By Anthony Gellert
Pitching to investors is scary, and your deck isn’t the only thing that will make or break your pitch. Getting an angel investment can be the difference between your company failing and getting the money it needs to become a big success. Presenting to investors is, obviously, the make it or break it moment for you and your company. That’s a lot of pressure. But don’t worry! Here are the 6 do’s and 6 don’ts that will make sure you make the most out of your precious seconds in front of the people that can make your business explode.
1. Pick your angels carefully
You need money, of course, and the thought of limiting your pitches to certain angels probably seems counter-intuitive. However, you don’t have unlimited time. In addition to fundraising, you are still running a business and you can’t afford to miss a step. After all, part of the value of your new company is its head start on the competition, and you don’t want to lose that head start by wasting your time on angel pitches that won’t get you any money.
Your biggest risk with picking the wrong angel targets is a lengthy due diligence process with only a small amount of money at the end of the rainbow. That is why angel clubs offer a better alternative. You pitch once to a large audience. You answer each question once. And, if all goes well, multiple cheques come in. That’s the type of efficiency that you want.
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2. Make sure the product/site works
Embarrassing moments regarding the quality of a product or website has happened more than you might think. The product has even failed directly in front of our audience. Please don’t pitch until the product works. You will make the most out of your pitch if your product is fully functional and can impress us.
If your product is internet-based, make sure that your website is running. If it’s a travel site for example, we’re all going to boot up your site and type in “New York City” while we watch your pitch. Make sure the results make sense and support the image that you’re painting in your presentation. Giving a strong impression of you and your company will greatly improve your chances of getting an investment.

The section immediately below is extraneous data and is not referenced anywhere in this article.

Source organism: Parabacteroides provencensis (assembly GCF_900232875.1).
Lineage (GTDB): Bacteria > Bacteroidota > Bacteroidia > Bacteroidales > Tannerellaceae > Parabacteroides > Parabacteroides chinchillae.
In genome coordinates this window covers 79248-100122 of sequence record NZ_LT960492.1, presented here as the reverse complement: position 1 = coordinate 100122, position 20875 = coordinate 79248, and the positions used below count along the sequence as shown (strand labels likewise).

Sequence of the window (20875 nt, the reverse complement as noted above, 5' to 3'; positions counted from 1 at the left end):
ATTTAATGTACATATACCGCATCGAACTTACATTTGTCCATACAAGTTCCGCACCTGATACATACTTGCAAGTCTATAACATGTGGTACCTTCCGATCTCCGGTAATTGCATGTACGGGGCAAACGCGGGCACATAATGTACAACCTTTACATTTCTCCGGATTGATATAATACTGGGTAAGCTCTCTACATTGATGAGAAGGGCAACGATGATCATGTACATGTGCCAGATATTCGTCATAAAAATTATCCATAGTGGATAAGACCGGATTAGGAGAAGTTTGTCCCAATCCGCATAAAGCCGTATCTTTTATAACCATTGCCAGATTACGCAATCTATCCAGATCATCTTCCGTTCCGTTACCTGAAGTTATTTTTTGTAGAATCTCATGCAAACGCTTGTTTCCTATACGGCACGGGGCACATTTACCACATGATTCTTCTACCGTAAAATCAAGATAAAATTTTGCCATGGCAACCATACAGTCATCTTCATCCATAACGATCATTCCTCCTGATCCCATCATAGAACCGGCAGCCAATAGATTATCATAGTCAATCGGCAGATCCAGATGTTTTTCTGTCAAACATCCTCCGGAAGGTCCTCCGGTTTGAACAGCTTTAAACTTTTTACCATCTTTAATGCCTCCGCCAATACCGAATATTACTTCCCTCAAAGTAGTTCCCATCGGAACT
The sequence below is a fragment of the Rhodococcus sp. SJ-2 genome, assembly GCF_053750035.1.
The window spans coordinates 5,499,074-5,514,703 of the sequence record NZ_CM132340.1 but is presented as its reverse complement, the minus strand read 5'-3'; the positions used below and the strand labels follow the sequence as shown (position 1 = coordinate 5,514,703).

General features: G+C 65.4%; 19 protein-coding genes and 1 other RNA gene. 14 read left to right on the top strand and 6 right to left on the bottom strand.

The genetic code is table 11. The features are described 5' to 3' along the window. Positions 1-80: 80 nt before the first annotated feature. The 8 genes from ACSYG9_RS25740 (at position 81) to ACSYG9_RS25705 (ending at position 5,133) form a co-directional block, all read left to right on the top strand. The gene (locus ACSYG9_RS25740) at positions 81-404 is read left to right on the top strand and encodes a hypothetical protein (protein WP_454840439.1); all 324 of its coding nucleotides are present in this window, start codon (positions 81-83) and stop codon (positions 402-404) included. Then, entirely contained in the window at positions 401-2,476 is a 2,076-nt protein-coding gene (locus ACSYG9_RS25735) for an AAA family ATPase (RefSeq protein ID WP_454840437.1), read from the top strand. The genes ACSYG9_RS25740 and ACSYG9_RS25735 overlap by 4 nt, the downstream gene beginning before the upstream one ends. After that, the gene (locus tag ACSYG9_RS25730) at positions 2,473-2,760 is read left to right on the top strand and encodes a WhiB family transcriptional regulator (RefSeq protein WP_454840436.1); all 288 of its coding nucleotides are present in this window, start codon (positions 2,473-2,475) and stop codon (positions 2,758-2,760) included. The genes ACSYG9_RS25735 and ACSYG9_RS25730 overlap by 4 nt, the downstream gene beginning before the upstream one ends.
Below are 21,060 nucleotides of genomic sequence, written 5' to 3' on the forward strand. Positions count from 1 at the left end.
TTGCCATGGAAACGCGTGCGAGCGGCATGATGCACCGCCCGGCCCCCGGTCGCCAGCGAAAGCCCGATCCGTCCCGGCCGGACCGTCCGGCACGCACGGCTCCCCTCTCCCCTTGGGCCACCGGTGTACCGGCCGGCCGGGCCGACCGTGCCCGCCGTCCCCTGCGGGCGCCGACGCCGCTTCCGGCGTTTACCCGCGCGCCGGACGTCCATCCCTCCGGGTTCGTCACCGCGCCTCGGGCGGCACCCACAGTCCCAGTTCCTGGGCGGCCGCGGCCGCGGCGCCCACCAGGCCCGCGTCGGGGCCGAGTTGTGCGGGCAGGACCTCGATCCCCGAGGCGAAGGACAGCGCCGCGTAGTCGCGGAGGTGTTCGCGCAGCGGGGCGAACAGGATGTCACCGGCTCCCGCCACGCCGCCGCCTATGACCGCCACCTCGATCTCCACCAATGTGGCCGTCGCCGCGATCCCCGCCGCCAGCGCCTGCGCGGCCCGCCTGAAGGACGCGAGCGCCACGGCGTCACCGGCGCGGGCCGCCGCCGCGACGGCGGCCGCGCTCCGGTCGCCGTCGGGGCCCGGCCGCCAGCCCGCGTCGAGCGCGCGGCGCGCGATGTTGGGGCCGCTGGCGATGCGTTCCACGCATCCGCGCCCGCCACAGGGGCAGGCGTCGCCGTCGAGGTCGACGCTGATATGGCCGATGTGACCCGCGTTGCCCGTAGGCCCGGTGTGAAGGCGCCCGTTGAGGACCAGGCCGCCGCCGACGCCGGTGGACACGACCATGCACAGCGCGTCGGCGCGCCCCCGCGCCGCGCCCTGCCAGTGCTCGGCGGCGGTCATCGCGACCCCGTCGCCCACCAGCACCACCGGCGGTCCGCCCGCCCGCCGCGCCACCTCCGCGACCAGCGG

3. Start with the pain point
The pain point that your business is solving is the most important thing for us to know, because it shows us that you understand that people want what your business has to offer, and you’re not grasping at straws.
“We have developed a platform to commoditize the aggregate on demand car service capacity of any given city by geolocated ten block regions.”
Bad. We see a lot of pitches and digest a lot of buzz words. Keep it simple! This sentence tells me nothing outside of you memorizing the buzz words that you want associated with your business.
“Don’t you hate when you can’t get a cab right when you really, really need one? Our app solves this problem.”
Good! This tells me exactly what your app is trying to do and what pain point it’s trying to solve, because most people have had exactly that problem. By starting with the pain point that you’re solving, the rest of your pitch will follow one cohesive message, and we will better understand your business.
4. Practice setting up your equipment
I am a member of two of the most active angel groups in New York City, HBS Angels of Greater New York and NY Angels. In both cases, for our entrepreneur meetings, we borrow a conference room from a law firm (big thanks to each of them). The IT support is uncertain since we are not a paying tenant and we are there after hours in some cases.
Wherever you pitch, make sure you have all the different cords and dongles that you could possibly need to connect your computer to a TV monitor. Your chances of getting an investment once your presentation looks unprofessional to the investors is very low. If we all have to crowd around a laptop to see your presentation, it’s over.